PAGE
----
CLOQUET, the SHORES OF BIG LAKE--Stuart Nelson lives in a cabin he's artfully turned into something of a dream home. He steps through a sliding door and breathes in the lake, shimmering, jumping with fish.
Nelson remembers an osprey once plucking one of those fish only to suffer the indignity of a bald eagle chasing it till the payload had to go -- the eagle snatching the fresh fish from its drop.
"You don't see that every day," said Nelson. No, you don't. But the 66-year-old Nelson has given himself the chance. It's something he does often. When he does, he's a good bet to come through. Like he did again this week, with the announcement that Nelson's painting of a rainbow trout leaping to consume a mayfly has been chosen for the Minnesota Department of Natural Resources (DNR) 2014 Trout Stamp.
The painting was selected from 13 submissions for the annual contest.
Nelson won the 1999 trout stamp contest with a painting of a brook trout but hadn't submitted an entry since, instead choosing to paint other subjects (including the winning 2011 Walleye Stamp). Asked why he chose to enter this year after the hiatus, Nelson said fans of his previous work wanted to see him paint another trout, and he decided to oblige.
Nelson called the 2014 winning rainbow, "the best thing I've ever done ... I could feel it was a winner right away; it's almost a bookend" to his winning brookie from 1999. That one leapt left; the rainbow leaps right. The mayfly in each painting is as dynamite as the fish. "I scored a few 10s (from the judges)," Nelson said, "one of them specifically liked my mayfly."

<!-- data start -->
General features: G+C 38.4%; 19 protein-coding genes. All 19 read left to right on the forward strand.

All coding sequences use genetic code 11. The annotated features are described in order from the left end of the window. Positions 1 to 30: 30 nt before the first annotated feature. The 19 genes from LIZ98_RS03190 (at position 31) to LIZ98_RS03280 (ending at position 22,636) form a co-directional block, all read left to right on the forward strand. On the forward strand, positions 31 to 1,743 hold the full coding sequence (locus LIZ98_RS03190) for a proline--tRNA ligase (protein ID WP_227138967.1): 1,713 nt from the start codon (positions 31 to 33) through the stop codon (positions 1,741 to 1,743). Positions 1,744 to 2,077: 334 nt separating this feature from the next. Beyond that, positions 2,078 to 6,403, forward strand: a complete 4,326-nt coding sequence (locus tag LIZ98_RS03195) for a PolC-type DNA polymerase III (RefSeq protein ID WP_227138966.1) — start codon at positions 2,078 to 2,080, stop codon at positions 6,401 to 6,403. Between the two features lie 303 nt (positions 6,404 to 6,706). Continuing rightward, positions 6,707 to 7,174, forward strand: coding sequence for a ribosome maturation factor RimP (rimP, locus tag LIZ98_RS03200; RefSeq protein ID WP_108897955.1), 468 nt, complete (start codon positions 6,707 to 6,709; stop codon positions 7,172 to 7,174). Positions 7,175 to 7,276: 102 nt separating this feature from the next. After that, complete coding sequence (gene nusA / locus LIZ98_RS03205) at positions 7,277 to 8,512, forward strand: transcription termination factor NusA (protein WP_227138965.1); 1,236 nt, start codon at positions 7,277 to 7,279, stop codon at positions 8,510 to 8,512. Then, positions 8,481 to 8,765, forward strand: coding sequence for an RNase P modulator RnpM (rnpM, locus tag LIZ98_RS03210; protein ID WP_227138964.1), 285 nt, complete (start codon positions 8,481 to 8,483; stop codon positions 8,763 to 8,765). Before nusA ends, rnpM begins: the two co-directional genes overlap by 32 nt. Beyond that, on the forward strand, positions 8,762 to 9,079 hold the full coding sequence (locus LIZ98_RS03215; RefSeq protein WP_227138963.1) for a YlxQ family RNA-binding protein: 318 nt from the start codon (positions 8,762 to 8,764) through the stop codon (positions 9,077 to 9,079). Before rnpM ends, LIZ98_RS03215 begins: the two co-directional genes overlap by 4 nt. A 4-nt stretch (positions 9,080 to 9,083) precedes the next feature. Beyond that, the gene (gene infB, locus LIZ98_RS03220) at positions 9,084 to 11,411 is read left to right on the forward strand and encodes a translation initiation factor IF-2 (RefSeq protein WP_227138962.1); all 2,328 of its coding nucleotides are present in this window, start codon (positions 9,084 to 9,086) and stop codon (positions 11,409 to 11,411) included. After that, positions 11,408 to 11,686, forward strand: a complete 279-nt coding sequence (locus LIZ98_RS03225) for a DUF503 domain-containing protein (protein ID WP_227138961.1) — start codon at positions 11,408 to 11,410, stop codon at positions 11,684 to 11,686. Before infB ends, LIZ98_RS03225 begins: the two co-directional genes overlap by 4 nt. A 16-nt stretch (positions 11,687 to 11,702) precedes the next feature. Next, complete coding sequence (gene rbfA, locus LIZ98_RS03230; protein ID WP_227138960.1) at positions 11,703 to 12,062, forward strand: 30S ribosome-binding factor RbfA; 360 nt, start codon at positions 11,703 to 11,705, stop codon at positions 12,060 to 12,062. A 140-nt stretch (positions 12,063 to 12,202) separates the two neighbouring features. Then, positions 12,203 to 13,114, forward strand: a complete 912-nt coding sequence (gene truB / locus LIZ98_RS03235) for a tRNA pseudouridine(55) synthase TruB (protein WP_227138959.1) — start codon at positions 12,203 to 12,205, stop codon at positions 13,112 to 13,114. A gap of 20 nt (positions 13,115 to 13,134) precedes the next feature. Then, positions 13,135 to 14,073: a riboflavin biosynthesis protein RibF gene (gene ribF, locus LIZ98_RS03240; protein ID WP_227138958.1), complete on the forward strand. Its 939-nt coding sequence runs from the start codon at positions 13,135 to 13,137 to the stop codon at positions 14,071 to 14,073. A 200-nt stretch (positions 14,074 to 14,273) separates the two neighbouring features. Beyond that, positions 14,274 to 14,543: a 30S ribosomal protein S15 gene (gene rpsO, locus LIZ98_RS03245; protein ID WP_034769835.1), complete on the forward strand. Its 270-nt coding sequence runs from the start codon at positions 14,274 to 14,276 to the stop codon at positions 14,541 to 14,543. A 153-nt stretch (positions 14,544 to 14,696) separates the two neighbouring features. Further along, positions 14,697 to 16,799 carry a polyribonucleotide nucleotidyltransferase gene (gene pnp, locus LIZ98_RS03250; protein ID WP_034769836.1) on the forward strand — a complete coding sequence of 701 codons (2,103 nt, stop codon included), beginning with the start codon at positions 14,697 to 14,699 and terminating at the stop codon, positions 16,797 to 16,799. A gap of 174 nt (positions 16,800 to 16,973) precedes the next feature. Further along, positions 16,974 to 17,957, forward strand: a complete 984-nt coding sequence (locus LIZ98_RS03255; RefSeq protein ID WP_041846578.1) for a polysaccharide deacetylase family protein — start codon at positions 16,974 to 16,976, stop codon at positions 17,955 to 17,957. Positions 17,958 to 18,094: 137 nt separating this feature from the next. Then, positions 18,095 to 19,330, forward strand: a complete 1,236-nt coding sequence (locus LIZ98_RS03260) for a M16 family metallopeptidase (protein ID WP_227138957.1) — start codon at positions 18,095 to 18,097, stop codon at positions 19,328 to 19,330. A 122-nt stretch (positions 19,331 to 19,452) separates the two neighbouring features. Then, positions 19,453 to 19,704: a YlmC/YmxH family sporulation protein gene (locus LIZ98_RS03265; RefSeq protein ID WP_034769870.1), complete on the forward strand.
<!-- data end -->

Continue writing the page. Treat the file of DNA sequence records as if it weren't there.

With an ichthyologist (a zoologist who studies fish) and environmentalists and game wardens among the judges, precision counts. Nelson paints his DNR contest entries with needle-haired brushes on a 6 ½-by-9-inch white board. Functionally, it shrinks to 2¼-by-1 3/8.
"One of the judges is an engraver," Nelson said, "He's looking at this as a stamp and asking himself, 'Will it reduce and retain the quality on the stamp?'"
Nelson can think like a judge, but his strength lies in his artistry. He said he has always known how to draw. He honed that skill from an early age. Through influential high school art endeavors -- the precision of drafting class, the freedom of Expressionism, the encouragement of his Cloquet teachers telling him "you've got the talent" -- and on to four years of art college at the School of Associated Arts (now College of Visual Arts) in St. Paul.
His brief professional background as a commercial artist gave him a keen sense of how his fish's scales, hundreds of them, will reproduce. His images of water are stunning, unlike anything else you see in the nature art medium -- real, yes, and suited to the context of the image, but with a hint of pop art flair. The colors are bright. His background fog hangs thick with mist. His rainbow trout isn't just jumping out of the water; it's popping out, splashing water pellets in 3-D.
Nelson retired from Potlatch. He bristled during a brief stint working commercially under an art director. As an artist, Nelson admits, he's an isolationist. During breaks at the mill, Nelson would draw on the tables, which were always covered over with mill-produced paper. Sometimes, co-workers tore out his sketches and asked him to sign them.